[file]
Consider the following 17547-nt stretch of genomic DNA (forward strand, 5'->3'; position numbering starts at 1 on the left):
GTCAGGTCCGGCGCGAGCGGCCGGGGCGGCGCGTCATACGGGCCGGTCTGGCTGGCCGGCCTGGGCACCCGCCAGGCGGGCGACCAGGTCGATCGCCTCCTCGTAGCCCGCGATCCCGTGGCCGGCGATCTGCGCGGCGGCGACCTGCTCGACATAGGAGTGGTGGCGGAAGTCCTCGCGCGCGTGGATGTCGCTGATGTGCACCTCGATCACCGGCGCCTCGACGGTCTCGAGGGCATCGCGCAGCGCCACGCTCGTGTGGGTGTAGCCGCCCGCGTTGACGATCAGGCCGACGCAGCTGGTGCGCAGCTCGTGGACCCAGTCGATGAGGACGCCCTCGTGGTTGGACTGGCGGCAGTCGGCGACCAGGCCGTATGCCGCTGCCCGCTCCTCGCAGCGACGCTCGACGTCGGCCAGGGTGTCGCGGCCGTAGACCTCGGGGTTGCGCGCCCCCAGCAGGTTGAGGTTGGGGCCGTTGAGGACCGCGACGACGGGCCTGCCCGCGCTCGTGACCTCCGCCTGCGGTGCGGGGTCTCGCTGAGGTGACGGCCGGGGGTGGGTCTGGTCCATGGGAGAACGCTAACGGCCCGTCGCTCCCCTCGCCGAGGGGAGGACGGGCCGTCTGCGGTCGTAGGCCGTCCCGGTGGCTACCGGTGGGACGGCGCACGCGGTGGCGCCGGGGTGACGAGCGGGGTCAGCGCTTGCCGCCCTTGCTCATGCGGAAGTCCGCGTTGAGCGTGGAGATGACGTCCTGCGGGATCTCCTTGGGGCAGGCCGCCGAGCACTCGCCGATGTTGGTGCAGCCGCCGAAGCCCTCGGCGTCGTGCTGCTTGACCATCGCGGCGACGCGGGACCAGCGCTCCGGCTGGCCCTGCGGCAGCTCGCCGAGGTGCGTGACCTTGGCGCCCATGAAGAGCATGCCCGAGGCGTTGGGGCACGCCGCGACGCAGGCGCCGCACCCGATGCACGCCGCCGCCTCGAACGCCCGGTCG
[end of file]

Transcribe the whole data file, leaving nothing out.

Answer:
Consider the following 17547-nt stretch of genomic DNA (forward strand, 5'->3'; position numbering starts at 1 on the left):
GTCAGGTCCGGCGCGAGCGGCCGGGGCGGCGCGTCATACGGGCCGGTCTGGCTGGCCGGCCTGGGCACCCGCCAGGCGGGCGACCAGGTCGATCGCCTCCTCGTAGCCCGCGATCCCGTGGCCGGCGATCTGCGCGGCGGCGACCTGCTCGACATAGGAGTGGTGGCGGAAGTCCTCGCGCGCGTGGATGTCGCTGATGTGCACCTCGATCACCGGCGCCTCGACGGTCTCGAGGGCATCGCGCAGCGCCACGCTCGTGTGGGTGTAGCCGCCCGCGTTGACGATCAGGCCGACGCAGCTGGTGCGCAGCTCGTGGACCCAGTCGATGAGGACGCCCTCGTGGTTGGACTGGCGGCAGTCGGCGACCAGGCCGTATGCCGCTGCCCGCTCCTCGCAGCGACGCTCGACGTCGGCCAGGGTGTCGCGGCCGTAGACCTCGGGGTTGCGCGCCCCCAGCAGGTTGAGGTTGGGGCCGTTGAGGACCGCGACGACGGGCCTGCCCGCGCTCGTGACCTCCGCCTGCGGTGCGGGGTCTCGCTGAGGTGACGGCCGGGGGTGGGTCTGGTCCATGGGAGAACGCTAACGGCCCGTCGCTCCCCTCGCCGAGGGGAGGACGGGCCGTCTGCGGTCGTAGGCCGTCCCGGTGGCTACCGGTGGGACGGCGCACGCGGTGGCGCCGGGGTGACGAGCGGGGTCAGCGCTTGCCGCCCTTGCTCATGCGGAAGTCCGCGTTGAGCGTGGAGATGACGTCCTGCGGGATCTCCTTGGGGCAGGCCGCCGAGCACTCGCCGATGTTGGTGCAGCCGCCGAAGCCCTCGGCGTCGTGCTGCTTGACCATCGCGGCGACGCGGGACCAGCGCTCCGGCTGGCCCTGCGGCAGCTCGCCGAGGTGCGTGACCTTGGCGCCCATGAAGAGCATGCCCGAGGCGTTGGGGCACGCCGCGACGCAGGCGCCGCACCCGATGCACGCCGCCGCCTCGAACGCCCGGTCG